A key responsibility for the Tech Lead is to help the team move towards a Technical Vision. Another good reason for the Tech Lead to code is to better understand when the Technical Vision needs to change, or how the can better meet the Technical Vision based on the tools they are using. Trying to understand the true impact without a good understanding of what code looks like is impossible if the Tech Lead cannot write and read code.

One of the biggest challenges for a Tech Lead is finding a good balance between time writing code and the other responsibilities that must be fulfilled.

InfoQ: What kinds of leadership skills do technical leaders need? How can they develop those skills?

Patrick: Any leadership skill will be useful to Tech Leads because they are also a leader. I see some key leadership skills for a Tech Lead including: delegation, facilitation, communication and good risk management.

Delegation is probably one of the most difficult, but still important skills for a Tech Lead to build as it requires transitioning from a “doing it all” mindset to “doing just enough” mindset. Developers are used to having control over the design and code, and this is often an uncomfortable experience for developers moving into the Tech Lead role.

Facilitation is a key skill in resolving conflicts and finding the best solution from many options. It is particularly important because in many environments, it is the loudest and longest speaking voices that often win. Unfortunately when one loud and long-speaking voice dominates, it often leads to suboptimal solutions and resentment from other team members.

A Tech Lead is often involved in meetings with non-technical people and a Tech Lead must be able to effectively communicate with them. This often means explaining technical concepts using completely different strategies such as avoiding tool or product names and the use of metaphors and diagrams to explain technical ideas in non-technical ways.

A Tech Lead must also ensure the team has the same understanding of the Technical Vision. Drawing effective diagrams and careful listening for misunderstandings or discrepancies are key communication skills that will make a Tech Lead effective.

One positive side to these sorts of skills is that there are many books and external training courses to build awareness. The difficult part is turning this knowledge into experienced skills. For that, I would recommend finding a leadership coach or someone who can regularly give you feedback and suggestions on how to approach leadership problems, such as another Tech Lead!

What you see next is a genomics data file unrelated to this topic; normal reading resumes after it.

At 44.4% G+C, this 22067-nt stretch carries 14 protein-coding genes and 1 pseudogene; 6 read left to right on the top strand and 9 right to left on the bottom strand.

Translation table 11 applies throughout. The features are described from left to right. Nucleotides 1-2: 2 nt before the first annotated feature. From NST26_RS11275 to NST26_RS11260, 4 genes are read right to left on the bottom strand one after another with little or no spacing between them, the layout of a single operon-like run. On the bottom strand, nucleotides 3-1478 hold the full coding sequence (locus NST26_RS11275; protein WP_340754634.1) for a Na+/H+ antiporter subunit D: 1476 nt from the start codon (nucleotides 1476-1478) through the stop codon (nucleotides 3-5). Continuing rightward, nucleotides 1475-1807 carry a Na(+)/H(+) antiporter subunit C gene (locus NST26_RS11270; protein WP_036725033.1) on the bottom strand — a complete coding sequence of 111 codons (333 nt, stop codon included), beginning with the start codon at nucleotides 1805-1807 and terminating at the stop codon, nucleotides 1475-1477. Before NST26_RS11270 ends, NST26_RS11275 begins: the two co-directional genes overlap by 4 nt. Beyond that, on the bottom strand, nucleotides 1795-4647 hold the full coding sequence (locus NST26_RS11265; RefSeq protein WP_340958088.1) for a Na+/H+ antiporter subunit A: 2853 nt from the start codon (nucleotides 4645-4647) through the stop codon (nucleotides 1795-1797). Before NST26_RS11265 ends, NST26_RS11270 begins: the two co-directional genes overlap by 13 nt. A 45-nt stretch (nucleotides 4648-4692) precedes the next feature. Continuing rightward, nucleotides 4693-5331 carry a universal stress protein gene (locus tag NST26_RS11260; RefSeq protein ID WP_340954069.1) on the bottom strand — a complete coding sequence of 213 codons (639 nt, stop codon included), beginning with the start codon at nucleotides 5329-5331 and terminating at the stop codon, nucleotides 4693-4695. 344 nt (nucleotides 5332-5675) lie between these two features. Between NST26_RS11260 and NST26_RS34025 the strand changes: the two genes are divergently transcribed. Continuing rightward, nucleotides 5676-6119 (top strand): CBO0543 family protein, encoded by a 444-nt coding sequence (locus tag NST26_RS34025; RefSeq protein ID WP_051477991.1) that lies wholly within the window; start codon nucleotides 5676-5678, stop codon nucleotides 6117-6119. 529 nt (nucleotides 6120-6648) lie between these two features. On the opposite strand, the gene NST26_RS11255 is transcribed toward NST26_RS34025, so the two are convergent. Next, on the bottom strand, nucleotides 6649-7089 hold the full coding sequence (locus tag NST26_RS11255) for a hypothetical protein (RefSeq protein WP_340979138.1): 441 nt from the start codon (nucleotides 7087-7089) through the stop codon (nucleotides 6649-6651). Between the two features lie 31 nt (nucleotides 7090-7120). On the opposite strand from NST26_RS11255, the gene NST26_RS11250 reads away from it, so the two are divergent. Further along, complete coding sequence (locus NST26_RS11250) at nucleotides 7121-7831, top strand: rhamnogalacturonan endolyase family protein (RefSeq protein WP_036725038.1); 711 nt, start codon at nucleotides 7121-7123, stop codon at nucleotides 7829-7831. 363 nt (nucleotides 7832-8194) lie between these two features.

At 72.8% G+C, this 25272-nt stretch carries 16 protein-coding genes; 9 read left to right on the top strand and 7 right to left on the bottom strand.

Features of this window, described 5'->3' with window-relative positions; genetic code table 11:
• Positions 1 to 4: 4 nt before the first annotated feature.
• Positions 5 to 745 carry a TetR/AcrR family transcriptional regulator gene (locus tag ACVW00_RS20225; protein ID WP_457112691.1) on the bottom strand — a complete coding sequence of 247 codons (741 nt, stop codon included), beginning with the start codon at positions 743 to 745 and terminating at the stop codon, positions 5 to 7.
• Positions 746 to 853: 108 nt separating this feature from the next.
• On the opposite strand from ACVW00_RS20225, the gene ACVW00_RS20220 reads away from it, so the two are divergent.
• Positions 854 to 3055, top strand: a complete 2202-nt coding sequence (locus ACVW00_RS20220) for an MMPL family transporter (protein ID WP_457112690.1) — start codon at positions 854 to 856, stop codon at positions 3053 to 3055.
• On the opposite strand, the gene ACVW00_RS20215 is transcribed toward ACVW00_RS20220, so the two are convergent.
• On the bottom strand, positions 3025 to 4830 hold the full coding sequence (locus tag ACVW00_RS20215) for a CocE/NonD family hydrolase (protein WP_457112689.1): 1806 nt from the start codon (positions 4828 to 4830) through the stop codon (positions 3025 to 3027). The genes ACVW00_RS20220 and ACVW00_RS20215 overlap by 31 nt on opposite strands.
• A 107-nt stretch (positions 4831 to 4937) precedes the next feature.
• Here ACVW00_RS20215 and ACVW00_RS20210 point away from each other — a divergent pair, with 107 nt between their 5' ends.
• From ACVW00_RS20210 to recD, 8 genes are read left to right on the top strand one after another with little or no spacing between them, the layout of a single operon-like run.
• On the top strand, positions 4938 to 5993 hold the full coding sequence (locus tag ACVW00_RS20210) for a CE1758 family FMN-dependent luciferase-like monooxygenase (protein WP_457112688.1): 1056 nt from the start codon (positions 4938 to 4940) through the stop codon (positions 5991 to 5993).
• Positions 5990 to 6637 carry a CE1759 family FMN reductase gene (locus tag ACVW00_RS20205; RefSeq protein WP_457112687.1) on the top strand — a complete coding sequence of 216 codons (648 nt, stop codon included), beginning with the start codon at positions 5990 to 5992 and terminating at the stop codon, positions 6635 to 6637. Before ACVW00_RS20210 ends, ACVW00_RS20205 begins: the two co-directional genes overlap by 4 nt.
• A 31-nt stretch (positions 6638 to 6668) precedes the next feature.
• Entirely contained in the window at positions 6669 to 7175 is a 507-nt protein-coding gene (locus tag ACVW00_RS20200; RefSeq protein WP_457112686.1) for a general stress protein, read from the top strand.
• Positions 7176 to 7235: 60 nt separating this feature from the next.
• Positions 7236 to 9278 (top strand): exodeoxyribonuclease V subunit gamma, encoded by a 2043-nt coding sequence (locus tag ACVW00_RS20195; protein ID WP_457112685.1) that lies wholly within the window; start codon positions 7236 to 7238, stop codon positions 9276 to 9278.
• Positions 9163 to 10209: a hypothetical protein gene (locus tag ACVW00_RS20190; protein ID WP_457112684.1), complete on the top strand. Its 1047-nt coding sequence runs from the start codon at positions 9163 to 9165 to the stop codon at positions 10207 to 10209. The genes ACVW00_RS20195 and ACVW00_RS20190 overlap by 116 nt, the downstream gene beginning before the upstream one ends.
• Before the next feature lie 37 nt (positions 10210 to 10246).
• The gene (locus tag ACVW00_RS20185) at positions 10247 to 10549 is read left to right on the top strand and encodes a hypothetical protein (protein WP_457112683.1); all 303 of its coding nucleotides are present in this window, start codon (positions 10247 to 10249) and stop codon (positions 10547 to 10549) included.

InfoQ: What can technical leaders do to support people in developing their skills and abilities? Do you have examples of this?

Patrick: An effective Tech Lead should keep regular contact with their team members to understand both what their current skills are in addition to what skills they would like to develop. One very good way of doing this is to have regular one-on-one sessions with each team member to discuss their goals and interests.

A Tech Lead can then better support people in developing their skills by connecting them with opportunities that they may not know of. For example, a Tech Lead may know of an external training course, or a conference that may be relevant to a skill someone would like to develop and support them with that.

Another way a Tech Lead can help people develop their skills is to give them an opportunity to try something new out and to create an environment where they can “fail safely.” A real example might be that a developer takes on a new task they do not have skill in, but it is not a time-critical task which means there is some time for learning. At the same time, the Tech Lead may have identified someone else who already has the skill that the developer can go to when they need help either inside the team, or inside the organisation. A Tech Lead can provide an even safer environment by regularly checking in on progress to see if they need help and providing new options to try if the developer has arrived at a roadblock.